Rabat – Astronomers of the Fiqh Council of North America expect Muslims in the US and Canada to celebrate Eid Al-Fitr on Thursday, May 13.
The two countries celebrated Eid Al-Fitr last year on May 24, the date changes annually based on the lunar calendar.
Eid Al-Fitr, the feast of breaking the fast, marks the end of the holy month of Ramadan and the beginning of Shawwal; the tenth month in the Islamic calendar.
Around the world, the exact date of the new moon sighting differs, resulting in Muslims ending their fast a day earlier or later depending on their geographic location.
However, some Muslims fast another six days during Shawwal as the Prophet Muhammed said it is equivalent to fasting the whole year.
Eid Al-Fitr is an important Islamic celebration for Muslims worldwide. It is an opportunity to increase good deeds by giving alms to the underprivileged and thank God for all the blessings.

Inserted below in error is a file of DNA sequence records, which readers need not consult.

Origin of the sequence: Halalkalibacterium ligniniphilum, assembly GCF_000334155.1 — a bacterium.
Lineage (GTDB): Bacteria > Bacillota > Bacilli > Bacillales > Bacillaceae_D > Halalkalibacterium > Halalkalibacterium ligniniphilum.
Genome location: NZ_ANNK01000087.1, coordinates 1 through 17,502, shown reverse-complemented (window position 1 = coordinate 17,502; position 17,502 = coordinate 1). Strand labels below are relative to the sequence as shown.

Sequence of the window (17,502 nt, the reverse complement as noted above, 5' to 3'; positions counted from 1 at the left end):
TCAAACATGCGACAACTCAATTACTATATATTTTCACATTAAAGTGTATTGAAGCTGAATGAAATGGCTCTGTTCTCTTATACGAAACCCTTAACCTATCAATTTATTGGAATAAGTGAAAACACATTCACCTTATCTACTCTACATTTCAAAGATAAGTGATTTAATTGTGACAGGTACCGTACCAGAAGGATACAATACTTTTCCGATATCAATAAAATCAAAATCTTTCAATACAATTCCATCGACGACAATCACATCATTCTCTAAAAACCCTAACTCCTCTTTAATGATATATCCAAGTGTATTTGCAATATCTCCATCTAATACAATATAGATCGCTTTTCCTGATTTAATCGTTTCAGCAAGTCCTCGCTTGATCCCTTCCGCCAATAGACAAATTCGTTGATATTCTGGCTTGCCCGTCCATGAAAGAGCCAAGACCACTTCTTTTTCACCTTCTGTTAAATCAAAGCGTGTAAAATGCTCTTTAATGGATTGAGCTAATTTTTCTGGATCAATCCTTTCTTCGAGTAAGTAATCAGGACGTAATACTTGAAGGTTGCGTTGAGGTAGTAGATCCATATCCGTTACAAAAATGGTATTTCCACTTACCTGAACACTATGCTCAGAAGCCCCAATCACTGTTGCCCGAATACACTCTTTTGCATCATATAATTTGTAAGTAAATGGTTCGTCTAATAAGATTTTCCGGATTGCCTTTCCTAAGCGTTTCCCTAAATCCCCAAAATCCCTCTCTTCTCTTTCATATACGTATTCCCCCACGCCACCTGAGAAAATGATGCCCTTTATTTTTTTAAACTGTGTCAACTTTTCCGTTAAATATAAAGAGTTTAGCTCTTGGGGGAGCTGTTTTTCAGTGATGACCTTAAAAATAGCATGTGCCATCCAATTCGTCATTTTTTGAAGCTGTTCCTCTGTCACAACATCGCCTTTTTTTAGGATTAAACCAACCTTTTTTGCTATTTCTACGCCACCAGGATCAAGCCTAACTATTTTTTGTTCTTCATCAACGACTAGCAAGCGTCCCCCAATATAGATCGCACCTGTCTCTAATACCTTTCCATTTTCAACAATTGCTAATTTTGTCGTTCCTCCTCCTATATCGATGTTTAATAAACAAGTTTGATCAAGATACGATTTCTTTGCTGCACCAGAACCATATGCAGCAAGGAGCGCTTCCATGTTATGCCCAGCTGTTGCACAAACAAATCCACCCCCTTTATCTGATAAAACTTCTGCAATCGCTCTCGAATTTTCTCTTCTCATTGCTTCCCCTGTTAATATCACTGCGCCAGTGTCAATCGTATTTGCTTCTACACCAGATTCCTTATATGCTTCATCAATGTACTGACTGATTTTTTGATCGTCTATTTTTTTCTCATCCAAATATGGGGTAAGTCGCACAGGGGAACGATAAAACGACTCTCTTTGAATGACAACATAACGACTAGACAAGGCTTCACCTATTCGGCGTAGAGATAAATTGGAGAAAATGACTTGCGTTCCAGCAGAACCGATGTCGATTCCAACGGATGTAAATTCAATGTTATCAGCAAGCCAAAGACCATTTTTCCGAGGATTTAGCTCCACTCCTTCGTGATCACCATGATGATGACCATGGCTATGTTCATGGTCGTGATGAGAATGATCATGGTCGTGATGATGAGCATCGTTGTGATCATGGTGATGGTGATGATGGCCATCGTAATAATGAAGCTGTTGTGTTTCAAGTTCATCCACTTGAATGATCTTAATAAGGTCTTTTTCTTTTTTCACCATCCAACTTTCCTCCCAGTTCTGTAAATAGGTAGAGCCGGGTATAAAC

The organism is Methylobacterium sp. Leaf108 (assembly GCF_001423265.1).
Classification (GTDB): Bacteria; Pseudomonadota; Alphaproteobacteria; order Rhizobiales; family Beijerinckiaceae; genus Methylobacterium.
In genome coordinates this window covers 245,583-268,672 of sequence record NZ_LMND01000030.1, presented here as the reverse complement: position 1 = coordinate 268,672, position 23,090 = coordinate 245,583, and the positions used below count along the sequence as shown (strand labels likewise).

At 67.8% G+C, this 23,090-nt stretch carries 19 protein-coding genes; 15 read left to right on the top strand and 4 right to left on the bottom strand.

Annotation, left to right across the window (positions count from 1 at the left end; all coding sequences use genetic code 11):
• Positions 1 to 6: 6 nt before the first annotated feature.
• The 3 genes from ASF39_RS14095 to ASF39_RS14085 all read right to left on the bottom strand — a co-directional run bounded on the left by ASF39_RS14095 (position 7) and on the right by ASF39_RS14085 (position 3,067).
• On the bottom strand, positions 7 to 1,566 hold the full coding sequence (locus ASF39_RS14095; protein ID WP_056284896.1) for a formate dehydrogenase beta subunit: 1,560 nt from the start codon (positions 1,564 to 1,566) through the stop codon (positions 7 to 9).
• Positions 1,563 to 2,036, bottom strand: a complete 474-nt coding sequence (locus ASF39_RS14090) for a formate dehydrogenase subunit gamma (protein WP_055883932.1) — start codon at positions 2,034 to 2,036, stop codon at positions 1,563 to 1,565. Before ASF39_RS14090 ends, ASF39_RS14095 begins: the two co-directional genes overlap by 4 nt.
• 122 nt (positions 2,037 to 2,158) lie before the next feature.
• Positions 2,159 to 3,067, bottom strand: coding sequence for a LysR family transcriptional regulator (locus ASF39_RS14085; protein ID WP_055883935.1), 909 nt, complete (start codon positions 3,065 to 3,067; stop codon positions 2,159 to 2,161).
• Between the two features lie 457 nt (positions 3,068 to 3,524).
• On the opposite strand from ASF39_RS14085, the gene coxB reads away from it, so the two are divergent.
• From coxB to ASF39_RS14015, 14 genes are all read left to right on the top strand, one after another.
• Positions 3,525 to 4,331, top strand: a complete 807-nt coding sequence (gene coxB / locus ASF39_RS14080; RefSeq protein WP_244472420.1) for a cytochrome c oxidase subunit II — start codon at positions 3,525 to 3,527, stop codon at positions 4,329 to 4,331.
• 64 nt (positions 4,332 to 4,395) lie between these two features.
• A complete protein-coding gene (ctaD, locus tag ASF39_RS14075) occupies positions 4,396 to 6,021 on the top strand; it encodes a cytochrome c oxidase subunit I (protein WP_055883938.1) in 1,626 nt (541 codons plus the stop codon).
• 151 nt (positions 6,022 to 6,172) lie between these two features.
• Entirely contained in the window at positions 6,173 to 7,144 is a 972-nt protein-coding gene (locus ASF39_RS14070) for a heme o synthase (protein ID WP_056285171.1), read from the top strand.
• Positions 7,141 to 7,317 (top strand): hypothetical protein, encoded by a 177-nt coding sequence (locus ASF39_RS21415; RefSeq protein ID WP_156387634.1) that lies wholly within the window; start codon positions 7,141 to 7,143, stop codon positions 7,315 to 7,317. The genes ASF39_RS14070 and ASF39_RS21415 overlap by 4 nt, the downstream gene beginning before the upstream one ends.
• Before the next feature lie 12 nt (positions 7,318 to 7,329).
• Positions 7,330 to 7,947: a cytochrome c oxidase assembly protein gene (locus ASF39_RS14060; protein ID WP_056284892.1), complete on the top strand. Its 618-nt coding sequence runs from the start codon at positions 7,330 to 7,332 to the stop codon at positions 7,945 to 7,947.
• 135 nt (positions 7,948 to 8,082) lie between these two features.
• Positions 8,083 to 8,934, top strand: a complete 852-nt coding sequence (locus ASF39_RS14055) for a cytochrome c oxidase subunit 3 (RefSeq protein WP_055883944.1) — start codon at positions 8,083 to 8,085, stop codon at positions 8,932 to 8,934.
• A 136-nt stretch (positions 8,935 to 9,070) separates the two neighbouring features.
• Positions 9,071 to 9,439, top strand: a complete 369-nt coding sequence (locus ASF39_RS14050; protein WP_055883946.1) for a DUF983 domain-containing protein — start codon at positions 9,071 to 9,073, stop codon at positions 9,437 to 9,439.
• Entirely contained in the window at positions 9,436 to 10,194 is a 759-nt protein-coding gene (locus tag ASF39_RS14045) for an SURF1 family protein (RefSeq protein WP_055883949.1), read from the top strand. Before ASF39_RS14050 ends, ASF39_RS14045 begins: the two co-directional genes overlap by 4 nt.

This year, astronomers also expect Muslims in Morocco and Saudi Arabia to mark May 13 as this year’s Eid celebration.
According to Pew Research Center, Muslims account for approximately 1.1% of the US total population.
Meanwhile, Muslims in Canada represent approximately 3.2% of the total population, according to Canada’s 2011 National Household Survey.
Traditionally, Muslims around the globe mark the end of the fast with special prayers, donations to charity, gift-giving, and traditional sweets.
However, last year’s Eid celebrations were not traditional under the COVID-19 restrictions. Mosques remained closed due to social distancing measures, and leaders encouraged Muslims to pray at home and refrain from large gatherings.
This year the situation appears to be slightly different due to the ease of restrictions and the ongoing vaccination campaigns.
The US has so far vaccinated 149,462,265 people with the first dose, and 108,926,627 have received their second dose.
As of May 6, Canada has given 13,725,602 people the first dose of the vaccine with 1,196,166 fully vaccinated against COVID-19.